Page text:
Staying focused on the interior offensive line, Williams was recently waived by the Jacksonville Jaguars - a team that invested big money into Brandon Scherff and selected Luke Fortner in the third round out of Kentucky.
Williams is a 25-year-old former Mississippi State Bulldog who is 6’3, 310 pounds, with 228 preseason snaps to his name. Williams has handled both guard responsibilities and played 73 snaps at center. He started center his final year at Mississippi State and started left guard in his second to last season.
He received good PFF grades in college, and only allowed two sacks through just under 1,000 pass blocking snaps in Starkville. He’s not the largest or most experienced - and his arm length is only 32⅛ inches - but he has some upside with an adequate athletic baseline. The addition would be for developmental depth, and he’s not someone the Giants would look to start over Devery Hamilton (if he starts) in Week 1.
Kendall Blanton, TE
Blanton played a significant role in the Los Angeles Rams’ 20-17 NFC Championship victory over the San Francisco 49ers. The 26-year-old 6’6, 265-pound tight end recorded five catches on five targets for 57 yards.
The 2019 UDFA out of Missouri only has seven career targets in the regular season. He was waived by the Rams after preseason Week 1, and the Washington Commanders claimed him off waivers, but he was just released. Blanton makes a lot of sense for the Giants with their current tight end situation.
The Giants are attempting to stash Austin Allen on the practice squad, and the departure of Jordan Akins, along with the injury to Ricky Seals-Jones, leaves the room thin. The Giants currently have rookie Daniel Bellinger, Chris Myarick, and the newly acquired Tanner Hudson as tight ends on their roster.
Devin Asiasi & Dalton Keene, TE
The New England Patriots spent two draft picks on tight end during the 2020 NFL Draft. Asiasi and Dalton Keene were both selected in the third round. During the following offseason, the Patriots spent big on Hunter Henry and Jonnu Smith, relegating the two youngsters to reserve roles; both were just waived.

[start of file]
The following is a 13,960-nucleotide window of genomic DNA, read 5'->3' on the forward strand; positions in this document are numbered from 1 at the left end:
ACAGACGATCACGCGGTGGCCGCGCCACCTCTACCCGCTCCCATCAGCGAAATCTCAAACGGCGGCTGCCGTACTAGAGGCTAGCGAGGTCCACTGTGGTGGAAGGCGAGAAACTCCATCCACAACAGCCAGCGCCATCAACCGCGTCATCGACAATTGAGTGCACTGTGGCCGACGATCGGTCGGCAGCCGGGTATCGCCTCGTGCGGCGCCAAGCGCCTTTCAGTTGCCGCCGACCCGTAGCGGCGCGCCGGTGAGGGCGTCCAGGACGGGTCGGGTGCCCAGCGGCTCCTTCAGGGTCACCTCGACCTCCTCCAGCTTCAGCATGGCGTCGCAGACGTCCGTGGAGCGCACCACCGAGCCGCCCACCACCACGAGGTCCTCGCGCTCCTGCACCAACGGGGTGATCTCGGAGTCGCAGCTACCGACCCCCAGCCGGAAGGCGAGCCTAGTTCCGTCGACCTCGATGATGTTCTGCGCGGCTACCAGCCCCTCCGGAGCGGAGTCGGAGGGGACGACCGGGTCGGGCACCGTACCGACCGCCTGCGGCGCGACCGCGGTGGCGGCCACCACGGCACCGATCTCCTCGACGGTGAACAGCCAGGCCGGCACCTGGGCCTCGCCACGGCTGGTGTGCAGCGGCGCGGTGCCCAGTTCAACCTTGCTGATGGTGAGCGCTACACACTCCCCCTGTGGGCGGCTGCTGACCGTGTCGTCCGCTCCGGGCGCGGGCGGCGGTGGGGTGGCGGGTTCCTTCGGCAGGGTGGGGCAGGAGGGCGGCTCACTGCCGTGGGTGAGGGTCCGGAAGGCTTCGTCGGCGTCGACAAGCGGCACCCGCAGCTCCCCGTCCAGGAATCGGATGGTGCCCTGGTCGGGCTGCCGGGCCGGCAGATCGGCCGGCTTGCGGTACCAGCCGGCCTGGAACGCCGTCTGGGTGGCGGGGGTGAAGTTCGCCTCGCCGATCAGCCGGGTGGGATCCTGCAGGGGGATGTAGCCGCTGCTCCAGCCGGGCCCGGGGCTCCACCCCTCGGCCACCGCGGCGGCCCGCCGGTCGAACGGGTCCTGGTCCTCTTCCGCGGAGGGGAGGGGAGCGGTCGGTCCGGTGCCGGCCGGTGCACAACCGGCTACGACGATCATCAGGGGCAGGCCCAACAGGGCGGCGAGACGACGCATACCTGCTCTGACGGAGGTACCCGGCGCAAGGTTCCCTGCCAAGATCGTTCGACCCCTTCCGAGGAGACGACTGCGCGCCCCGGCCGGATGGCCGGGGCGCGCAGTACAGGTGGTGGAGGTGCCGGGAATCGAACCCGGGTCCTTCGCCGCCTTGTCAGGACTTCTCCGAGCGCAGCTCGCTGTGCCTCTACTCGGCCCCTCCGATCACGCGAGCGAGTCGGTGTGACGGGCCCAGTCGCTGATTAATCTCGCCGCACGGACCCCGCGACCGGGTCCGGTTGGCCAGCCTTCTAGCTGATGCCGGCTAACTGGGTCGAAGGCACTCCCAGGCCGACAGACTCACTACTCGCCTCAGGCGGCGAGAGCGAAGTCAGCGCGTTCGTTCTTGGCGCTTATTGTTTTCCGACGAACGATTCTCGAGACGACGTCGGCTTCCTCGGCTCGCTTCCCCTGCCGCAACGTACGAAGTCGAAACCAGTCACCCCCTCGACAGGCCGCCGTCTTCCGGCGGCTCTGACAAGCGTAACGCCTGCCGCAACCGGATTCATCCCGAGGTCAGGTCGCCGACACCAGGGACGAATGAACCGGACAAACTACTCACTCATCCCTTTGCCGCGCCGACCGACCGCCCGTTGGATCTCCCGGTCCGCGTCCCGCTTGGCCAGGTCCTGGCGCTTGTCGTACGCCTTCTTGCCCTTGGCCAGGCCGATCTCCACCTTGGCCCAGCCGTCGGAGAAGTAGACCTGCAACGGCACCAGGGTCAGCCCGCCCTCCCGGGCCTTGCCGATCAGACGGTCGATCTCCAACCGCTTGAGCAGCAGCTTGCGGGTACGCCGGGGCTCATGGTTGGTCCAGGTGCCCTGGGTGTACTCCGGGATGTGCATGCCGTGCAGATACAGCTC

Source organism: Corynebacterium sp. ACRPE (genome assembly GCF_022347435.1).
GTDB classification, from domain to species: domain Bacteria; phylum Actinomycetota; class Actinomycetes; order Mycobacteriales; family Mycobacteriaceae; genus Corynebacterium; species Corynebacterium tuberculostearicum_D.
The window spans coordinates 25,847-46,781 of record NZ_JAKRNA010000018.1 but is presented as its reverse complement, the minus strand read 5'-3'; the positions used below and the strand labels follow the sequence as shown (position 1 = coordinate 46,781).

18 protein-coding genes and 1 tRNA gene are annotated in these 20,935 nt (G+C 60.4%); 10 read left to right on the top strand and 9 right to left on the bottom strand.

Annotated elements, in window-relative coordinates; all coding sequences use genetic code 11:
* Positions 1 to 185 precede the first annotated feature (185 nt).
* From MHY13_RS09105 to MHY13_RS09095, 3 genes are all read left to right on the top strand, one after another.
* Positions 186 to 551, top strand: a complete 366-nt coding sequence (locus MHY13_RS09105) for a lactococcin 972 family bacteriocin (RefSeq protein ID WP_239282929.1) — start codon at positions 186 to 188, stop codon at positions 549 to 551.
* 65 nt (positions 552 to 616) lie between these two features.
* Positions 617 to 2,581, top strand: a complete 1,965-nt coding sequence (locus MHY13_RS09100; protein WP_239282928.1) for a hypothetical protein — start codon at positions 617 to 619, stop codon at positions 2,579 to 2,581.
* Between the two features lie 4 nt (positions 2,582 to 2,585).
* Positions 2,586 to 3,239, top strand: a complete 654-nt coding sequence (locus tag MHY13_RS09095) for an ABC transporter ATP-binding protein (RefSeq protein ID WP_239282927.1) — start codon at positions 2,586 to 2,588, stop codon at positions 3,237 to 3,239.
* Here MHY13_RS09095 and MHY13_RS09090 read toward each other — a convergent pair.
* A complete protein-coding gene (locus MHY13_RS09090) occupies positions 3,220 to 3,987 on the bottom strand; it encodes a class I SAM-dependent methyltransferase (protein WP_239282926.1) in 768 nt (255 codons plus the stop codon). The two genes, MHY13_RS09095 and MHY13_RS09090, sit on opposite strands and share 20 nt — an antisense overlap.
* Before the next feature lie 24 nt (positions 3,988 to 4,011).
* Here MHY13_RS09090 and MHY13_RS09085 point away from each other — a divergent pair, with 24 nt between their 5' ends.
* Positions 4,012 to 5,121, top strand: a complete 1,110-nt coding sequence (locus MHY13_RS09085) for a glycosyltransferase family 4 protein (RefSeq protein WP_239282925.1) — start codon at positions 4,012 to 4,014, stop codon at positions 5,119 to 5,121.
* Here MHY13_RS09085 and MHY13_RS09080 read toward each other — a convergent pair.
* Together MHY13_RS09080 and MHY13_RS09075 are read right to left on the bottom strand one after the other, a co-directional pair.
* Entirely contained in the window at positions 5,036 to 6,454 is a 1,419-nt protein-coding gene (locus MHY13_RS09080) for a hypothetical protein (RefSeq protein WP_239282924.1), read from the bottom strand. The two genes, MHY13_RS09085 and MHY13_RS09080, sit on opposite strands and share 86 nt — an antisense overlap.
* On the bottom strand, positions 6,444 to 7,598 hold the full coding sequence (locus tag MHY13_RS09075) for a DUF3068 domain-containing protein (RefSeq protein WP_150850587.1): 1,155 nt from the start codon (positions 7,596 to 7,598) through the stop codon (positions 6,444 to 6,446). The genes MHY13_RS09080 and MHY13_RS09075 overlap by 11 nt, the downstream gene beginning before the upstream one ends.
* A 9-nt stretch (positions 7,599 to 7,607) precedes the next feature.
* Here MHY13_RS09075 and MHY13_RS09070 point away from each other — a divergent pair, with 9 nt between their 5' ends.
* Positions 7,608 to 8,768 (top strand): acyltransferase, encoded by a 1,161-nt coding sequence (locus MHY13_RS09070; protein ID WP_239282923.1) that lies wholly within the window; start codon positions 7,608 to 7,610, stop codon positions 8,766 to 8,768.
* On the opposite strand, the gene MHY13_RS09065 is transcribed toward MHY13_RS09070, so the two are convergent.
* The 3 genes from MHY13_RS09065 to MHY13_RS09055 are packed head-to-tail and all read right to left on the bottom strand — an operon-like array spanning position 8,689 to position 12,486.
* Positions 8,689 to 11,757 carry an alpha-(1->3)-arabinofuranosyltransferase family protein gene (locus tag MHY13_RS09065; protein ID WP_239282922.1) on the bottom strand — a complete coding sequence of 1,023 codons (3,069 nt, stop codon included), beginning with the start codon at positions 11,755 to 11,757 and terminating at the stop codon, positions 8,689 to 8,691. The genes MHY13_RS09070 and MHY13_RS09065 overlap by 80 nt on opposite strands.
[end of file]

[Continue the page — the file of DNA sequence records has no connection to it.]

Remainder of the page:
Asiasi is stout; he’s about 6’3, 258 pounds, whereas Keene is 6’4, 251 pounds. Asiasi missed time with various (including ankle) injuries and for personal reasons. Keene had several meniscus injuries to his knees, sprained his patellar tendon, and a neck injury; he’s struggled to stay on the field.
Keene has three regular season catches, and Asiasi has two. Playing for the Patriots organization is different, and injuries hampered both careers. Head coach Bill Belichick quickly realized that veterans were needed, and both young players were buried on the depth chart. It’s not crazy to assume there’s still talent with the 25-year-old Asiasi, and the 23-year-old Keene. If I’m choosing one, I think I’d go with Asiasi, but both names are worth mentioning.
OJ Howard, TE
Schoen should have some inside knowledge of Howard’s inability to stick on the Buffalo Bills’ roster due to his time in Buffalo. The Bills pursued Howard to presumably back up tight end Dawson Knox, but the 2017 first-round pick failed to stick.
I’ll preface the case for Howard with pessimism; the Bills take on $2.62 million in dead cap for this season with $625K in 2023. The Bills REALLY did not want him on the roster; that says something profound. However, the Giants desperately need a tight end, and he at least used to profile as a solid young talent.
The 6’6, 251-pound Howard is only 27 years old, but a devastating 2020 Grade 3 torn Achilles slowed his development. Howard dealt with several foot and ankle ailments throughout his time in the league. He caught 16 of 22 passes for 145 yards and a touchdown in a deep tight end room in Tampa Bay last year.
I don’t know what Howard has left in his tank, but the Giants desperately need tight end help.